The Shaman Enters The Workplace Some employers are recognizing that spiritual health makes for a good employee
By Ryan Knighton As printed in the The Vancouver Sun and The Montreal Gazette on Sept. 23 2004. Healthy spirituality is not only at large in the public imagination, it’s a la mode these days. If you want some heartening examples, if not some downright peculiar proof of the trend, look no further than the corporate world. Spirituality has reached senior management, and they’re taking it seriously to heart. Consultants and conferences abound, all hell‐bent on helping companies get in touch with their souls. Corporate Evangelism? It’s tempting, but that might be too orthodox a descriptor for what’s going on. Nevertheless, spiritual leadership facilitators and spirit workers are billing the blue chip names for some serious meditation time. And what exactly do these consultants do? Well, the range is broad and entrepreneurial, the heavens the limit. In the least ecstatic and fuzzy examples, much of this trend is packaged as corporate social responsibility, a well‐intentioned booster to help large organizations reconsider and implement ethically charged relationships with the local environment and the total health and well‐being of both employees and the community at large. Tending one’s spirit, of course, is only one facet of the holistic approach, the theory being a good soul does good work... …There are far more radical approaches to corporate responsibility and its more spiritualized face. Consider Richard Whiteley, US‐based author of The Corporate Shaman. Yes, shaman. Whitely is a consultant whose clients include such giants as General Electric and Motorola. Those are some big essences to get in touch with, indeed. But the Corporate Shaman isn’t merely intended as some cutesy title or a catchy marketing metaphor. Whiteley sincerely wants to help CEO’s find their power animals. In Whiteley’s own words, the rationale goes something like this: “As allies in their healing work, shamans rely on teachers and power animals from the realms to which they journey. By journeying to these compassionate and healing spirits the shaman becomes the conduit or “hollow bone” through which the healing energies and messages are transmitted to the client.” ”Since shamanic practices are aimed at healing individuals and since organizations are nothing more than groups of individuals, it follows that these powerful methods can be used to heal and restore spirit to organizations and, indeed such practices are beginning to be applied to business issues and the organizations that have them.”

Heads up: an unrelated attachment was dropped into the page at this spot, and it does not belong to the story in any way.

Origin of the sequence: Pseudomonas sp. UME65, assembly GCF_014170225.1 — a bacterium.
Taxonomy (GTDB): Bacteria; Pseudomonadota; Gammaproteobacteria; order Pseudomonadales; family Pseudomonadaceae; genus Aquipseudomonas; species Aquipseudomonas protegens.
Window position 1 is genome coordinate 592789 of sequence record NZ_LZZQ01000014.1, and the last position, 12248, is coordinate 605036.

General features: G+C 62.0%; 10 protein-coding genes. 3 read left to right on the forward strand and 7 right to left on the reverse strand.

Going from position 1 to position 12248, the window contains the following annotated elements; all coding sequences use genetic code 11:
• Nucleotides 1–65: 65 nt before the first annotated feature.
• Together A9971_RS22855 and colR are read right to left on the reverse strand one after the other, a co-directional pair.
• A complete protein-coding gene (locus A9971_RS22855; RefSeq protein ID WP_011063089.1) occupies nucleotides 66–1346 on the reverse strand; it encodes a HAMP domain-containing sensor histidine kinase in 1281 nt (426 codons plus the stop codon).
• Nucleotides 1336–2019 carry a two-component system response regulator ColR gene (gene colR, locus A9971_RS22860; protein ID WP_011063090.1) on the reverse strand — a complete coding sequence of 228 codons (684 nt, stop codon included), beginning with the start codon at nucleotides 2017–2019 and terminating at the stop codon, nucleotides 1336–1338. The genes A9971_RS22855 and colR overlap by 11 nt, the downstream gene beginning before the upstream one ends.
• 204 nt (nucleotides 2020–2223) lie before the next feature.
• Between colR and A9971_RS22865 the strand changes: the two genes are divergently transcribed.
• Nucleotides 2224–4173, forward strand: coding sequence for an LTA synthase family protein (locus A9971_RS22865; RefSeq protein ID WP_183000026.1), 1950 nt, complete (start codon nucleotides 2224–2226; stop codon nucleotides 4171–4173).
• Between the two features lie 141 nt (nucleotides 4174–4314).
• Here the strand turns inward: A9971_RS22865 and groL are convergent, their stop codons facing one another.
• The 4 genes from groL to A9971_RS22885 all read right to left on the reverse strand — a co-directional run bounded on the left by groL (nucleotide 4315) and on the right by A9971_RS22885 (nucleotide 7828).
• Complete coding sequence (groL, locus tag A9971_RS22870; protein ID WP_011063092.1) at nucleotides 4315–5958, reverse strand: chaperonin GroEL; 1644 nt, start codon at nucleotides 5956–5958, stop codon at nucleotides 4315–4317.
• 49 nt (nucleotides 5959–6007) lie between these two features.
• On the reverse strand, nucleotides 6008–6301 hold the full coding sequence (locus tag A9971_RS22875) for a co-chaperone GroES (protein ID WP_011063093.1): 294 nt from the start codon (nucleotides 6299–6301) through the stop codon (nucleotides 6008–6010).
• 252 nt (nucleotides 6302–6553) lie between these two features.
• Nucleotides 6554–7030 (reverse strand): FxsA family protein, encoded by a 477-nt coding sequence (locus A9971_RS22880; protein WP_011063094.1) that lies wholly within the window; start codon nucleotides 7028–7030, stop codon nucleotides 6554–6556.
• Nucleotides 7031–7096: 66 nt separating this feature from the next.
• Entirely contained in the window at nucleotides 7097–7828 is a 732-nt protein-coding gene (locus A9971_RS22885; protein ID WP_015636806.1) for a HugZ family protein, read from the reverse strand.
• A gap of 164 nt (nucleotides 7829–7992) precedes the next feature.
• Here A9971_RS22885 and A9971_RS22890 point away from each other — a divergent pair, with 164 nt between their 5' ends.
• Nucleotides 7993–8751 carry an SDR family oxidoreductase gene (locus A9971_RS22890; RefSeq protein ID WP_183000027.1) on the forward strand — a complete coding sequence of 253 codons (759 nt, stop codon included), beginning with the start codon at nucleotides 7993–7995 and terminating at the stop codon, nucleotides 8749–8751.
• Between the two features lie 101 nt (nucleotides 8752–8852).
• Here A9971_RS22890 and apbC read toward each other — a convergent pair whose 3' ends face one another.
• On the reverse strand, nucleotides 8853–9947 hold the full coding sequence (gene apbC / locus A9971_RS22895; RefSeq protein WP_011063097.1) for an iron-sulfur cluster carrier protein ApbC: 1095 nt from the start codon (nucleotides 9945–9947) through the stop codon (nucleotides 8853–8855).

Shamans and their clients? You wouldn’t recognize this conference room. Instead of pastries and Power Point, Whiteley and his clients blindfold themselves and deep breathe in preparation for a journey to the lower realm. Ready the drummers or, if the budget doesn’t allow it, ready the drumming tape. Once everybody has found their animal in a vision, then the animals are ready to be consulted for answers to pressing business questions. Even a power animal can be a consultant, it seems. Instead of a fee, clients are encouraged to honour their animals. This may include, in the privacy of one’s office, dancing like your lion or tiger or bear. Admittedly my knee‐jerk reaction is to call daffy when I see it, particularly with all the worrisome appropriation of First Nations culture here. Then again, to shrug this off with glib, agnostic quips doesn’t account for both the growing acceptance and even the popularity entrepreneurs such as Whiteley are enjoying. He is certainly no stranger to resistance, even from his own clients. When I pressed him in an email interview about such resistance, he attributes receptivity to a matter of his own marketing. The desire for alternatives and change is present in his clients, Whiteley trusts. He just has to find the right way to deliver his curious brand of alternative. “Too many consulting approaches,” Whiteley explained, “are based on left brained, linear models that are applied to any situation the consultant faces. You know the saying that if all you have is a hammer everything looks like a nail.” ”There is naturally resistance from some, particularly in the business world. That is why packaging is very important. For example I sometimes avoid using the words shaman or shamanism. The other important factor is that I do not try to ʺsellʺ shamanism as the solution to anything. If it fits the situation and the people I am working with are open‐ minded, we can introduce it. If they are not interested it is fine with me because in that situation trying to apply it would fail anyway.” Although Whiteley acknowledges a lot of eyebrows rise with suspicion at his approach, he has definitely done his homework, often framing his method and its legitimacy with heavy statistical backing. The logic may be dubious, but the numbers are obviously comforting his client list enough to try their luck at hanging out in other realms. “There is a growing acceptance,” Whiteley proposed, “even seeking of more spirituality in our lives. Several years ago Business Week did an article about spirit in the workplace and concluded that 78% of all Americans were seeking greater spirituality in their lives. This number was up from 20% five years earlier. Pretty dramatic shift. If this is the feeling of the general populace then for sure it will bleed over into business. It is unlikely that the 22% who didnʹt seek greater spirituality were just limited to business people.”